I recently got hooked on this new reality show called The Moment. Former MVP quarterback, Kurt Warner hosts the show that provides a life changing opportunity for selected contestants. Each contestant was nominated by a loved one to live out their dream job, which they could not pursue because life got in the way. In other words, they were on a particular track and greater priorities took over causing them to abandon their goals. Most pretty much settled into a normal life filled with everyday responsibilities that many would label mundane.
For each episode, the contestant is given a test to see where they are and then paired with a mentor who will coach them in preparation for the final interview. The interview consists of an evaluation of their performance by representatives from whatever entity can provide the opportunity. If the reps like them and think they can do the job, they get hired on the spot.
Now if you think these are everyday kind of jobs, think again. They are occupations that demand odd hours, travel and in some cases the public spotlight. That sounds pretty fascinating, doesn’t it? Who wouldn’t give their right arm to live out their dream job? A consistent statement in each show: “I’ve been given a second chance”.
I think what has fascinated me more are the human dynamics involved and complexities of choice. On the surface, it might seem that all is golden. But after the initial test, it becomes clear that the contestant needs some improvement. With the goal of that dream job in view, they become determined to wipe away the rust that has gathered from lack of use. Frustration and disappointment are not uncommon experiences. However, whatever hurdles exist, the mentors and some friendly words from Warner usually do the trick.
And something else occurs in this process. They miss their families. Yes, I know it might seem kind of formulaic to select these loving two parent families. But this was the alternative to the loss of their dream job – a loving home. This was the ‘other’ life selected. In fact, their families serve as a significant motivator to keep going through the rough spots in the two week interview preparation. It is not uncommon for the contestant to reflect on how they were given this chance because of their nomination of their spouse who was willing to sacrifice 2 weeks without their significant other and a possible changed lifestyle. Nor is it uncommon for the contestant to wrestle with what this opportunity will mean for changed family dynamics and raise questions if it is the right thing to do given the stability of life that has been built.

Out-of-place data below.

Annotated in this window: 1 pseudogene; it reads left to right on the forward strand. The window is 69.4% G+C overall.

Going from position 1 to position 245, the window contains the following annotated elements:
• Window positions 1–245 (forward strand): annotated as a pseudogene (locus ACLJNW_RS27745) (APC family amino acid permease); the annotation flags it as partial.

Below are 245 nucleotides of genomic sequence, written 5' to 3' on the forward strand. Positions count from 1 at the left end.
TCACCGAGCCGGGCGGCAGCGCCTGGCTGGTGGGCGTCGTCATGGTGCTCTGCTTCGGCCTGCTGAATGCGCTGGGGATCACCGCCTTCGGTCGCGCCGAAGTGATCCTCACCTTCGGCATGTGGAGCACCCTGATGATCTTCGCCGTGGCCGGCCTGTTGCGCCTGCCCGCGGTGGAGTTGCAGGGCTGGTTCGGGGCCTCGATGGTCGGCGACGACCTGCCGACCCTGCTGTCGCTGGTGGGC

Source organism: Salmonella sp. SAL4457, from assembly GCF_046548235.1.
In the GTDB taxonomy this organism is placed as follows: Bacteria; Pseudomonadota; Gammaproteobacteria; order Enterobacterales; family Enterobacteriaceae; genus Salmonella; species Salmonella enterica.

You can tell how much families mean to the contestants. Right before the big interview, their families are brought in and you can see their demeanor virtually change. At this point they are on an emotional high. They have their family with them and they are about to get the chance of a lifetime.
But then comes the tough part. Most of the contestants are offered the job. They then have to mull over the decision with their significant other. Here’s where the rubber meets the road. Priorities are upfront and center. Do I take the dream job at risk of sacrificing loss of family time and maybe stability or do I pursue my dream? It is often a dilemma.
What strikes me most is the support of the spouses. During the two weeks away, you get a glimpse in the reality of a possible changed life. While they nominated their spouse for this second chance, they also are made aware that involves sacrifice on their part. And yet, they remain supportive. This is love in action, an embodiment of 1 Corinthians 13:4-7. It is a picture of having the other in mind.
Last night’s final episode epitomized this dynamic. Phil longed to be a concert conductor. But when his son was diagnosed with autism, he and his wife decided that stability was more important and he opted for an ordinary life of being high school music teaching instead. Like others, he was thrilled at the chance that his wife nominated him for and encountered similar frustrations of rustiness and inadequacy. By the time of his final interview, he had vastly improved and gave a visually stunning performance as conductor (with a few rough spots according to the experts). He was offered a job at the Cincinnati Pops.
He turned it down.
He realized that he had everything he needed. At the end of the program he said “I just want to be a husband, father and teacher”.
Now some would balk at his decision. How could he turn that down to go back to an ordinary life? But I think Phil recognized that where there is love and stability, there is everything. Phil went away a very rich man.